Tom Sorensen

NFL end-zone celebrations: Act like you’ve been there? Or create something memorable?

Once upon a time a football player would celebrate a touchdown by handing the ball to an official.

Once upon a time Charlotte was considered an underdog in its pursuit of a United States Football League team, a professional league that operated for three seasons in the mid-1980s. Once upon a time sportswriters wore ties when they covered games.

Times change. Yet some of us demand that our athletes be what they were decades ago, as if they’re preserved in ice. Be stoic, fellows, you hear me? And don't celebrate. I don’t think Hank (Williams, the country singer, or Baskett, the former NFL wide receiver) done it this way.

Steve Smith Sr., the former Carolina Panthers receiver who will someday be inducted into the Pro Football Hall of Fame, told me once how tough it is to score a touchdown in the NFL. He scored 89 – 81 via touchdown pass, four via punt return, and two via rush and kick return. That’s 89 touchdowns in 16 seasons. This is a Hall of Fame receiver, and he averaged fewer than 6 touchdowns a season. So, yes, why wouldn’t he celebrate a touchdown by spinning the ball as if it were a top?

Why wouldn’t other players celebrate when they attain the end zone? When Cam Newton scored on his 9-yard leaping touchdown dunk against Atlanta Sunday, why wouldn’t his teammates and fans at Bank of America Stadium react as if they were part of something special?

Players feed off the emotion they generate and the emotion fans generate. When everybody cheers, that’s when the home-field advantage truly kicks in. That’s a reason fans so spend so much money to go to a game. When everything is right, they’re all in it together.

“When the Panthers are emotionless, that’s when good things don’t happen,” Newton said after Carolina’s three-point victory against the Falcons. He added: “If we can get Bank of America Stadium with a pulse, that’s when we’re at our best.”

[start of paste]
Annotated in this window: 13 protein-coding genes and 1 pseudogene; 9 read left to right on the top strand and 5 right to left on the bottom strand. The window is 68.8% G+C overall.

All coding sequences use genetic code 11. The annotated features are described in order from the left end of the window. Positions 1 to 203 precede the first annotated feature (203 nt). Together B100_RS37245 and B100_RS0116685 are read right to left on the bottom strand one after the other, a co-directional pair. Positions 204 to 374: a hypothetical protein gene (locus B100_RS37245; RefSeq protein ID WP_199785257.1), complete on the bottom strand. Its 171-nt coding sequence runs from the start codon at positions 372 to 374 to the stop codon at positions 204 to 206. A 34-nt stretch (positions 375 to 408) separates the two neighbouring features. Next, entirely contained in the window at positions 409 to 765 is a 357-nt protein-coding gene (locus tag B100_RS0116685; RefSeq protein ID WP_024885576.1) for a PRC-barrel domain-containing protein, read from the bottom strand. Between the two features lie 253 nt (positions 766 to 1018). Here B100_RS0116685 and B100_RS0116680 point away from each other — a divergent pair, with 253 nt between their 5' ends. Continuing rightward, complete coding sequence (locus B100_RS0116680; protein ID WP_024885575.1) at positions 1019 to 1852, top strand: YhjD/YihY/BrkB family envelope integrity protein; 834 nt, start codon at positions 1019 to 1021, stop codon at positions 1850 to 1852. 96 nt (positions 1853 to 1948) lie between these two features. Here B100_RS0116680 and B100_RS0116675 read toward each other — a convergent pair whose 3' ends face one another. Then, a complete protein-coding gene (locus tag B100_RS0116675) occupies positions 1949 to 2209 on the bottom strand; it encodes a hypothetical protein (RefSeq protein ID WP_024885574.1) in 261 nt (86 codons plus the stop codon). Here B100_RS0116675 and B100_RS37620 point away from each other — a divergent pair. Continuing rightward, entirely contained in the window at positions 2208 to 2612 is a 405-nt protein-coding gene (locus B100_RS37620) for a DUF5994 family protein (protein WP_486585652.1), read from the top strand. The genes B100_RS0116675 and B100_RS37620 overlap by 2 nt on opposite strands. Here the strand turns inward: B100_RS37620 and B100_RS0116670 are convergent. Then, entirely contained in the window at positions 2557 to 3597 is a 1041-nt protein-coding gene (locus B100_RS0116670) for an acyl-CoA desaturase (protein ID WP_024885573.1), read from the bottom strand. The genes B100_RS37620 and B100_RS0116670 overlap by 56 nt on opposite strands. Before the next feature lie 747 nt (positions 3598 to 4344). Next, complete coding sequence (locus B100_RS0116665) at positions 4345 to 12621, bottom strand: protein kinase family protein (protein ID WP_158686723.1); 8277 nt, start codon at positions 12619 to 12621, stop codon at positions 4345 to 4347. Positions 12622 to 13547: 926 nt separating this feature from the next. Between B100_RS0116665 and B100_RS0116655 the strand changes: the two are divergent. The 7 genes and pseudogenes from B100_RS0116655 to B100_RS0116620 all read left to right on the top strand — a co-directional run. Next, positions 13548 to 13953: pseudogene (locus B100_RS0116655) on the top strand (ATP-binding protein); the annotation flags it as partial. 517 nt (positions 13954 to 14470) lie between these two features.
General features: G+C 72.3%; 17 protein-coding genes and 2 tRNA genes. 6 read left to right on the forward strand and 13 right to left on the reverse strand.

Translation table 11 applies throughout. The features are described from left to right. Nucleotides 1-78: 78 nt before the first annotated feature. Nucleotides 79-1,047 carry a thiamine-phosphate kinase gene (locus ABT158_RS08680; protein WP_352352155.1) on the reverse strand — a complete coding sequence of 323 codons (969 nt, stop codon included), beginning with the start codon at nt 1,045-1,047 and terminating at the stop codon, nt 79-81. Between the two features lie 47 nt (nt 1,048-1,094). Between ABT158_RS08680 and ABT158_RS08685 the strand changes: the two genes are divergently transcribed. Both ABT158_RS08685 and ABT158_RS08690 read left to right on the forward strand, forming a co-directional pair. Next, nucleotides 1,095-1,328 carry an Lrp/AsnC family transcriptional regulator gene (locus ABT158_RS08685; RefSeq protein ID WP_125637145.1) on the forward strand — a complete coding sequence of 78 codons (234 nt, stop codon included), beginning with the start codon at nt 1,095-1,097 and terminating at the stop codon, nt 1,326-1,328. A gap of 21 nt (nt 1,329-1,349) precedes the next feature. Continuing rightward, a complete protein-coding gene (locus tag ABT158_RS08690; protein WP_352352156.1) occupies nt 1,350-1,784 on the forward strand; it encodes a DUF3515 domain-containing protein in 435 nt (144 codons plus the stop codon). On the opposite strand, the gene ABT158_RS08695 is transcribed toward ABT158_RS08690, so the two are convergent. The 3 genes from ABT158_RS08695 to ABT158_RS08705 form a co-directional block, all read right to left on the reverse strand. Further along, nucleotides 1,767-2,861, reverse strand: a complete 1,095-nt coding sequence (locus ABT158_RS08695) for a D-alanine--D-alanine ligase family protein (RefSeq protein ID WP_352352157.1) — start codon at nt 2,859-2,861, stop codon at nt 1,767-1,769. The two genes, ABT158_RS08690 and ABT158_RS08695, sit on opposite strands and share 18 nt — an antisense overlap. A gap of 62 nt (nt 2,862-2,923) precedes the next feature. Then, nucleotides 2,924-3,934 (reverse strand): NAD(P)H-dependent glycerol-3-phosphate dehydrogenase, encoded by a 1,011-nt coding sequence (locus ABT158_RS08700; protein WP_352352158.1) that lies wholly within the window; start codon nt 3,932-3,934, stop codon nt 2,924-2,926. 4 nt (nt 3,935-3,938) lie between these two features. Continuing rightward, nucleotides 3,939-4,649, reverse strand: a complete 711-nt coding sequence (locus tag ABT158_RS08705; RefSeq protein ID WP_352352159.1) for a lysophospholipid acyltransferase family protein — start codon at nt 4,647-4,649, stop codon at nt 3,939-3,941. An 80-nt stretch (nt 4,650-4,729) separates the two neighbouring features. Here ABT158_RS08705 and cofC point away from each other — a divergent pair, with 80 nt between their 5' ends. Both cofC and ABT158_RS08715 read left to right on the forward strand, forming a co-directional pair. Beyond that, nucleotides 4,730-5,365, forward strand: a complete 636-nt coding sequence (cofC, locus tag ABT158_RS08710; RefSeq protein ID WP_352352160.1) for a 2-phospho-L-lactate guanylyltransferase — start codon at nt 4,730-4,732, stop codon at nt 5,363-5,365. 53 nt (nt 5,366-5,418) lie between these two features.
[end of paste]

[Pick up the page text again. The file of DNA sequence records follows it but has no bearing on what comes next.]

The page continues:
Games are fun. As you know if you go to Carolina’s training camp in Spartanburg, or an occasional practice in Charlotte, the rest of the week tends not to be. The NFL is about repetition. The idea is to run a play so many times that it becomes natural, committed to memory and muscle memory.

Every day there is the probability that a meeting will break out. Players go to mandatory meetings, quasi-mandatory meetings and voluntary mandatory meetings. They go to more meetings than you do even if your misguided manager in one of those gleaming downtown offices believes that meetings are the way to run a business.

Game day is the reward. Game day is when a player gets to show who he is. Yet until this season the NFL punished players for post-touchdown displays of emotion. The rule this season was relaxed, and the result is a series of spontaneous and choreographed celebrations.

The best of them followed an October touchdown by Pittsburgh Steelers’ receiver Juju Smith-Schuster. While Smith-Schuster covered his eyes, teammate Le’Veon Bell ran behind the goal post and hid behind the padding. Smith-Schuster opened his eyes and Bell was gone. Smith-Schuster looked perplexed and looked around and finally saw Bell and chased him. It’s likely they set a record for most people ever to watch a game of hide-and-go-seek.

This wasn’t a penalty. This was performance art.

This 2003 touchdown celebration by New Orleans Saints wide receiver Joe Horn (87), who pulled out a cell phone from behind the goal-post pads after a touchdown, was performance art. ANDREW COHOON AP

So was the celebration of Joe Horn, the New Orleans Saints’ receiver who grew up in Fayetteville. Horn had stuck a cell phone in the goal-post padding, and in a blowout victory against the New York Giants in New Orleans, Horn celebrated his second touchdown by pulling out the cell phone and pretending to make a call. This was in 2003. You can tell because he used a flip phone. You can also tell because he was fined $30,000.

Football is about hitting and hurting. It’s a rough game, as injuries to some of the best players in the league this season attests. So enjoy it. The joy is contagious. Against Atlanta Newton went to fans, asked for noise and slapped a few hands.

Of course there are times when a celebration is misguided. If your touchdown cuts your opponent’s lead to 21, you probably ought to keep the celebration to yourself.

And if you at any time celebrate with, say, the Heisman pose, you ought to be penalized and maybe kicked out of the game. If you’re clever enough to get to the end zone, you should be clever enough to come up with a celebration that hasn’t been performed thousands of times before.

About Cam Newton’s post-touchdown Superman pose: I went to a Carolina Panthers Challenger Flag Football game. The league is for kids with physical and developmental difficulties.

I saw, a player celebrate a touchdown by doing a beautiful rendition of Newton’s Superman. His teammates jumped and shouted. The other team jumped and shouted. The moms and dads and sisters and brothers on the sideline jumped and shouted. It was sheer and utter joy no matter whom you were pulling for.

When the Challenger League has a pulse, that’s when the players and fans are at their best.

Tom Sorensen is a retired Charlotte Observer columnist. Sign up for his newsletter, and follow him on Twitter: @tomsorensen

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